Just weeks after London’s Christian and Jewish communities were tasked with finding unique ways to mark major religious holidays, the local Muslim community is facing a similar — though longer — challenge.
The first day of Ramadan begins Friday, continuing until Saturday, May 23.
“In a typical Ramadan day, the basics of it is fasting — so no food, no water from sunrise to sunset,” Liver Care Canada CEO and president Kareem Rageb told Global News.
“That period of time is a time of reflection and self-discipline. It’s a time of reflecting on things that you’re grateful for as well as reflecting on your own self-improvement and your own community improvement.”
Rageb stressed that the community aspect of Ramadan is extremely important and also presents challenges amid the novel coronavirus pandemic.
“Food is one of those things that nobody likes to do it alone, typically, and Ramadan is even moreso, so you get extra reward, in a sense, if you have a lot of people over and you’re helping them all break their fast.
“It’s a time of tremendous social gatherings and lots of physical contact, normally.”
In an interview with Global News on April 10, outreach coordinator with the London Muslim Mosque Ali Chahbar said that “as much as possible is being done to make the best of this month” with extensive online programming on offer.
“The late night prayers are optional, they’re not an obligation, and since they’re optional there are also going to be virtual prayers,” Chahbar explained.
“The obligatory prayers have to be done physically in the homes amongst family members and what have you. The optional ones, which is called Taraweeh, because they are optional they can be done virtually and so they can follow along with those and then recite the prayers from the comfort of their own homes on a virtual level.”
Rageb added that he is so grateful for modern technologically, noting “if this happened 20 years ago we’d be in a lot of trouble — a lot more trouble, I could say — because there’s not as much ways to connect.”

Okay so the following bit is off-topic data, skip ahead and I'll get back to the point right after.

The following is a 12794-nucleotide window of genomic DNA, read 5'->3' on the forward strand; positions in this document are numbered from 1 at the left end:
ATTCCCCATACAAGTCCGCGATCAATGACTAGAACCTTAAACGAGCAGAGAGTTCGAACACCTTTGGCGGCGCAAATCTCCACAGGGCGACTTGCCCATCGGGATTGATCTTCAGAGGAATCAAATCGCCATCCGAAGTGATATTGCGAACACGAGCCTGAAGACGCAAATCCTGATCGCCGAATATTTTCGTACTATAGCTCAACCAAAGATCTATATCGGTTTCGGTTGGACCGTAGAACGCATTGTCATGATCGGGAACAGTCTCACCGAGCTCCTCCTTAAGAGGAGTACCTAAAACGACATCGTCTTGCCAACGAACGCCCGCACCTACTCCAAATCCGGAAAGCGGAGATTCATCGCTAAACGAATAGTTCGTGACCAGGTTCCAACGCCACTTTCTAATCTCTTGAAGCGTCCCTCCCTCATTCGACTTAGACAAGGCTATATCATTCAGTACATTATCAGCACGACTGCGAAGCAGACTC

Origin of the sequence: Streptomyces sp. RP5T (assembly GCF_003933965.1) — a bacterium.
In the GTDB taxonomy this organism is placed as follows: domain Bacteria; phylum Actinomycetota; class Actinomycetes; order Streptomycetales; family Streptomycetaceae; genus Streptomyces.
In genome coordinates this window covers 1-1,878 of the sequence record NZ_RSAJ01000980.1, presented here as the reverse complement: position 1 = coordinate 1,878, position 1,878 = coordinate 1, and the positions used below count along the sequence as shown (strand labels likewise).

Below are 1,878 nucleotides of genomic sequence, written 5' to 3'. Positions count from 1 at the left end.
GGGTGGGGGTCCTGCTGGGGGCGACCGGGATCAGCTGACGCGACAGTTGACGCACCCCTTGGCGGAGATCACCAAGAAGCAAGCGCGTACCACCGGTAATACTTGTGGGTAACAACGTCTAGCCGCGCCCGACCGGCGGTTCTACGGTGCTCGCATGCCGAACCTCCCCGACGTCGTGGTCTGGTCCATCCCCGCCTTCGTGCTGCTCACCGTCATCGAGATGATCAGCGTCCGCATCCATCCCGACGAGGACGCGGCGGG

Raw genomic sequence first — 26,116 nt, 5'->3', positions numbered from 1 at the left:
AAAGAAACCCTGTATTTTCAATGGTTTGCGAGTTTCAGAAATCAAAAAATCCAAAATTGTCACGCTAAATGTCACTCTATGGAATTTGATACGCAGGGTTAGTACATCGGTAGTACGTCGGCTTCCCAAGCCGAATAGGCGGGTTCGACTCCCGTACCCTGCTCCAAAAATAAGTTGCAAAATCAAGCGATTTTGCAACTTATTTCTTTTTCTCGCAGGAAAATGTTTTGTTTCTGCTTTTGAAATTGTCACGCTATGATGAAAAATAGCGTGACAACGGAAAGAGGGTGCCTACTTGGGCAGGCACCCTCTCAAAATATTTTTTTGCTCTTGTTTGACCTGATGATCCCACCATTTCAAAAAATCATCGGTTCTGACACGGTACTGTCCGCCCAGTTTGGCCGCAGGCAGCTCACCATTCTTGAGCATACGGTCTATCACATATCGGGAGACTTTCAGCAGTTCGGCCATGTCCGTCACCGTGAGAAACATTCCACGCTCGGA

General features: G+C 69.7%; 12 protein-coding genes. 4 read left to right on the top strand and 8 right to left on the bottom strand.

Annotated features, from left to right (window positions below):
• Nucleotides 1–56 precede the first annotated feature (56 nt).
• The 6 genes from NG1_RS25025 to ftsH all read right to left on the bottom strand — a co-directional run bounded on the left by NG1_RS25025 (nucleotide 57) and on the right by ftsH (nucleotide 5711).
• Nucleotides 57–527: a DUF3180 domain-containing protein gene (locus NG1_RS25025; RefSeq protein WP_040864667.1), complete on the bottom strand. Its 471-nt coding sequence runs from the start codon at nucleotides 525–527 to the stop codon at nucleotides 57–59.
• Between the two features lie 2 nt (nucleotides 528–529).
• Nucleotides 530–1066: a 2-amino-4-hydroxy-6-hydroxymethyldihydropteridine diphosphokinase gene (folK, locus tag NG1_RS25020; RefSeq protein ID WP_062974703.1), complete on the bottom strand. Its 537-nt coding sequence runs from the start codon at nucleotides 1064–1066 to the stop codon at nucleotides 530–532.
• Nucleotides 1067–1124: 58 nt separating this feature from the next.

“There’s kids programs, there’s youth programs, there’s adult programs,” said Rageb.
“We’re really blessed in London because all faiths and all cultural presence is happening virtually whether it’s through the churches, the mosques, or the synagogues. We’re very blessed in London to have such a strong community and faith presence.”
Rageb also highlighted that charitable acts are also always an important part of Ramadan, but with the novel coronavirus pandemic increasing food insecurity, the community is finding new ways to feed others.
“We’re encouraging the community — and they’ve been very responsive — to donate to food banks so that if we can’t have people over to feed them, don’t lose the reward of feeding people that do need it, which is a normal activity for us,” he said.
“We get very charitable in that month anyway, but it’s moreso needed now because you can’t even donate food because of physical touch restrictions so you have to really support the organizations that are licensed to do that.”
While physical gatherings are impacted by the pandemic, Rageb added that the change allows for greater focus on the “main component of faith practices in general, which is the personal commitment to the faith component, the spiritual part, the reflecting and the self-discipline part and then everything else has been resorted to in a virtual context.”